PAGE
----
Classical Guitar Rosettes:
Classical guitar rosettes are quite complicated to make as they are made from tiny strands of multi-colored wood planks that are glued together in a wafer shape, these wafers or logs are sliced and applied in a circular manner around a form, together with additional multi-colored veneers lines of various thicknesses. It can be very time consuming to make a rosette and usually if one tackles this endeavor, many are made at one time, kind of like a mini-assembly line.
There are a lot of great pre-made rosettes on the market available from a number of guitar suppliers and if you don’t want to spend the time making your own classical guitar rosette you may wish to pursue that route.. My recommendation for the first time classical guitar maker is to purchase one of the great pre-made rosettes and save the crafting of one for a bit later in your career.
Acoustic Guitar Rosettes:
As for acoustic guitars, there are several iterations out there that are very common. Here are a few of them:
A Series Of Three: one thicker ring in the center that usually replicates the edge binding, and two thinner inner and outer rings that set off the center ring. There can be variations on this and one of the more popular ones is to place a circular row of abalone shell within the center ring. This is similar to many of the higher end Martins, Taylors, Takamines and long list of other factory guitars.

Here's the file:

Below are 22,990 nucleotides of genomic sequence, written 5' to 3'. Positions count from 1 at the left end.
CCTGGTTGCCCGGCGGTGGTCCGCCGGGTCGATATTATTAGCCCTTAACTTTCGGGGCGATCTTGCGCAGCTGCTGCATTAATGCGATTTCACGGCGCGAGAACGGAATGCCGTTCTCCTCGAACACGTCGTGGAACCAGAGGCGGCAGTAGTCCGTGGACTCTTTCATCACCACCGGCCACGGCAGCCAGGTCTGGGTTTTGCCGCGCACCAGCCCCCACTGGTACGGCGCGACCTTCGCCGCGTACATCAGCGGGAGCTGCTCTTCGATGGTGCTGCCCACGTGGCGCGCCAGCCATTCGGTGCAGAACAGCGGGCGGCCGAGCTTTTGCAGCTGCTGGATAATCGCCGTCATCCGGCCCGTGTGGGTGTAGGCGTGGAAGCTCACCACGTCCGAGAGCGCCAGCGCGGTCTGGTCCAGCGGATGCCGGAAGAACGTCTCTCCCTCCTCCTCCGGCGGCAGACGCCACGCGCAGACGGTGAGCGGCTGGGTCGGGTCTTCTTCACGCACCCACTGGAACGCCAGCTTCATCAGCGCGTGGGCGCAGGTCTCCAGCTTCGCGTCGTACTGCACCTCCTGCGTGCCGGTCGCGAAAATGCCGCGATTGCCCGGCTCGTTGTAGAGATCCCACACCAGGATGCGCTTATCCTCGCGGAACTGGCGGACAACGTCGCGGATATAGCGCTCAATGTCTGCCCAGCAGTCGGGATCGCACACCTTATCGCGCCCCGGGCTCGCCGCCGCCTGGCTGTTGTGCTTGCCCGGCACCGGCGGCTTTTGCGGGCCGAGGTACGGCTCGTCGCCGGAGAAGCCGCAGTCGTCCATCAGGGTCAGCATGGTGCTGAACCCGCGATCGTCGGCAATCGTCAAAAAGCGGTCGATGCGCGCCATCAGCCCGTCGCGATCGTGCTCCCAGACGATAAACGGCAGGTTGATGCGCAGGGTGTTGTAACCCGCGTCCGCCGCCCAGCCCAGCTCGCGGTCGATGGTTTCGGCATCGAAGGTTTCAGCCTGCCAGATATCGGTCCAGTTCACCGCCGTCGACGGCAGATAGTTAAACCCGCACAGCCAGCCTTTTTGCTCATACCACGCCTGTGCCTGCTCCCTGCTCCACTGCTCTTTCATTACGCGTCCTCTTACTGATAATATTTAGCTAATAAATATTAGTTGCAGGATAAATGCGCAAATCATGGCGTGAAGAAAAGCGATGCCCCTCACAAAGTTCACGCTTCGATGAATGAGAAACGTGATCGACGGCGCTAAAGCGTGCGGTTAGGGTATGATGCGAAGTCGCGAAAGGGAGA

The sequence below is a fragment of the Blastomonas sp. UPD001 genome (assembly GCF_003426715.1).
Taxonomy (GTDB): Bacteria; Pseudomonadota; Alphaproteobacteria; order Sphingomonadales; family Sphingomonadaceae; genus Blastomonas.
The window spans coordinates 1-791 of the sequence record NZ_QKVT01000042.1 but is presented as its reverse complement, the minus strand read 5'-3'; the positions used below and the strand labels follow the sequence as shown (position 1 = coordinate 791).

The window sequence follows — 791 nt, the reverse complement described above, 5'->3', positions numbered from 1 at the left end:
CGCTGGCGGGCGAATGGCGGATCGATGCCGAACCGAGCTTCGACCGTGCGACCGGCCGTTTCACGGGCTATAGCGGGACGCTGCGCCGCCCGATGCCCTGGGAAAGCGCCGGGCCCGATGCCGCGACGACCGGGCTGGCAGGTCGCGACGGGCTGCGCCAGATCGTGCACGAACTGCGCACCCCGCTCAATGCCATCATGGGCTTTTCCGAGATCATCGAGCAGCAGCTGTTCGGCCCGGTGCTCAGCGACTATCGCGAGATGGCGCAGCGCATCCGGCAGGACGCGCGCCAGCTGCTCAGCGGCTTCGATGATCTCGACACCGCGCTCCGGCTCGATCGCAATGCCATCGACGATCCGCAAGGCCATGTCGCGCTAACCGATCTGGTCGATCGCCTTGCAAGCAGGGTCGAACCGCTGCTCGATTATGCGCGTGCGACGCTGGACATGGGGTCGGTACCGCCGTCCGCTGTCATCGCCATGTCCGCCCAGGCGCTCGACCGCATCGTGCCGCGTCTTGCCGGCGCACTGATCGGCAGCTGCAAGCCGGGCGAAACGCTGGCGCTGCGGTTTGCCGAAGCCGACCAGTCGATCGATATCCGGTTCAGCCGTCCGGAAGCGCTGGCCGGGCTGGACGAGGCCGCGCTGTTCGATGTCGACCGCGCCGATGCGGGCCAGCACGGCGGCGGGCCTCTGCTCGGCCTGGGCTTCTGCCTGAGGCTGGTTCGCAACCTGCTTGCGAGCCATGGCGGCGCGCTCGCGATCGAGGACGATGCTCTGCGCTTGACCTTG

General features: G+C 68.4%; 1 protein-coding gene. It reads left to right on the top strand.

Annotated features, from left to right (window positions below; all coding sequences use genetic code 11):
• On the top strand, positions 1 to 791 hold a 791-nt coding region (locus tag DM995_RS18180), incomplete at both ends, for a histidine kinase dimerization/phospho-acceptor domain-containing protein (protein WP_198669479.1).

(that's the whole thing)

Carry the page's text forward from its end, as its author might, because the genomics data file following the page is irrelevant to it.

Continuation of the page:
Single Ring Rosette: Another common acoustic guitar rosette theme is to stay with a singular ring either with or without the abalone shell. This can be very striking and one of my favorites.
The Classical Rosette: Many luthiers lean toward contemporary versions of the classical style rosettes. These are often simpler versions of the classical rosette and can be very complimentary when used in a fine crafted instrument
The Herringbone Rosette: Finally there is the herringbone rosette. This was popularized by C.F Martin with their D-28 or herringbone as it is often referred to. This is still a three ring application, but with herringbone purfling used for the center ring.
The most typical application for an acoustic is to have the center ring of the rosette mimic the edge binding of the guitar. If you have a white-black-white purfline followed by a black-white binding, that would be one-half of the center ring or a variation thereof. If you use a herringbone purfling, then use a herringbone purfling in the center ring and the same goes for abalone as so on…..
Typically the rosettes used in ukulele construction lean more toward the Acoustic Guitar Rosette style. Most often the Single Ring Rosette is used with great success.